I caught this opinion piece on The Daily's website yesterday and was blown away. At some point we are going to have to look in the mirror and come to terms with our place in football and the parade of injuries.
Even More College Football Relegation - Of course the Mathlete would take something like conference relegation/restructuring and one up everyone else's efforts. Truly outstanding work that won't ever be relevant because if we have to fight tooth and nail for a four-team playoff imagine how much AD blood would have to be spilled -- probably literally -- to revamp the sport into a true meritocracy.
"What (coach Bo Ryan) was saying with too many kids transferring is kids should have some obligation, too," Izzo said. "There's too many middlemen getting in the way of all this stuff, so that part he was right on. But I've never held a kid back. If the kid doesn't want to be there, I don't want him there."
Tom Izzo conveniently forgets to mention that for years colleges have been offering single year scholarships that must be renewed, and that coaches can bolt to other programs at will while players have to transfer, seek permission to talk to other schools, and then sit out a year before they move, all the while they don't make a dime off the games they play. The grad-year transfer rule may be against the spirit of the game, but if it gives college kids any sort of leverage, I have a hard time buying into it being wholly bad.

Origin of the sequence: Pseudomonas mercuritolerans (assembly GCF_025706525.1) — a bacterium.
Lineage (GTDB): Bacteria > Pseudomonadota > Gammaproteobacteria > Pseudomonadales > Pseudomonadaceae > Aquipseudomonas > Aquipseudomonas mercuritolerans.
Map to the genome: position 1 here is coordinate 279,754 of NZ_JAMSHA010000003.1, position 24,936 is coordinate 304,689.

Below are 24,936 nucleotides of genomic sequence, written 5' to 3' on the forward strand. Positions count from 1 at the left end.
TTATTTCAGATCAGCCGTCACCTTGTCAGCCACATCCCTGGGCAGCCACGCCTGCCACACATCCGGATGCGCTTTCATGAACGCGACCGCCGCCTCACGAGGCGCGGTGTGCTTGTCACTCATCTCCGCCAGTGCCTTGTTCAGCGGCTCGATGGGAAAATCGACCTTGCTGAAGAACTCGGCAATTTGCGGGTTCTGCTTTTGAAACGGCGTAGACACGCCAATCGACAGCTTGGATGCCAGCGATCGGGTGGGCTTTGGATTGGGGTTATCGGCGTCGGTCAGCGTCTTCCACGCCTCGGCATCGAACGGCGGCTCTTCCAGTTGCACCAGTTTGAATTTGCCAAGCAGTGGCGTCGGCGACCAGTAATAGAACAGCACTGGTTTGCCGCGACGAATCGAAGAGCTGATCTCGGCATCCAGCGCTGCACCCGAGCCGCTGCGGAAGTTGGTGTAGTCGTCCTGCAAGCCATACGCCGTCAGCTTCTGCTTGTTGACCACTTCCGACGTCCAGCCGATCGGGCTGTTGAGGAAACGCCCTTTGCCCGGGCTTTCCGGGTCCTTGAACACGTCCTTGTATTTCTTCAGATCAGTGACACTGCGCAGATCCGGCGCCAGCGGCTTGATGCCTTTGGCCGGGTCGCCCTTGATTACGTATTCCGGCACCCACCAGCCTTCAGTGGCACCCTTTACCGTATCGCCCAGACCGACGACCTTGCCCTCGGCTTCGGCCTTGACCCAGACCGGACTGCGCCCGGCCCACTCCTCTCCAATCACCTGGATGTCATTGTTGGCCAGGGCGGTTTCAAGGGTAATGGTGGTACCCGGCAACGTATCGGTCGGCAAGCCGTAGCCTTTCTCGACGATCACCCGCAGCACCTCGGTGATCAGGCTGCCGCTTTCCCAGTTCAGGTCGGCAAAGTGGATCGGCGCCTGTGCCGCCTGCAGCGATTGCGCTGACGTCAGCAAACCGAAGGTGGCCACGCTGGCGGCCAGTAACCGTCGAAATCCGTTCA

But wait! Gallant understands that providing a recruiting-age camper a new stick is a violation of NCAA bylaws 13.2.1 and 126.96.36.199, and correctly denies the camper the equipment needed to participate. To further ensure that there's no potential culpability or possible misinterpretation of the camper/university relationship, Gallant repeatedly tells the camper that he "sucks," "is a giant baby idiot," and continues to taunt and mock him until his mother comes and picks him up. Gallant refrains from hitting on the camper's mother because this is not a Wisconsin football sponsored event.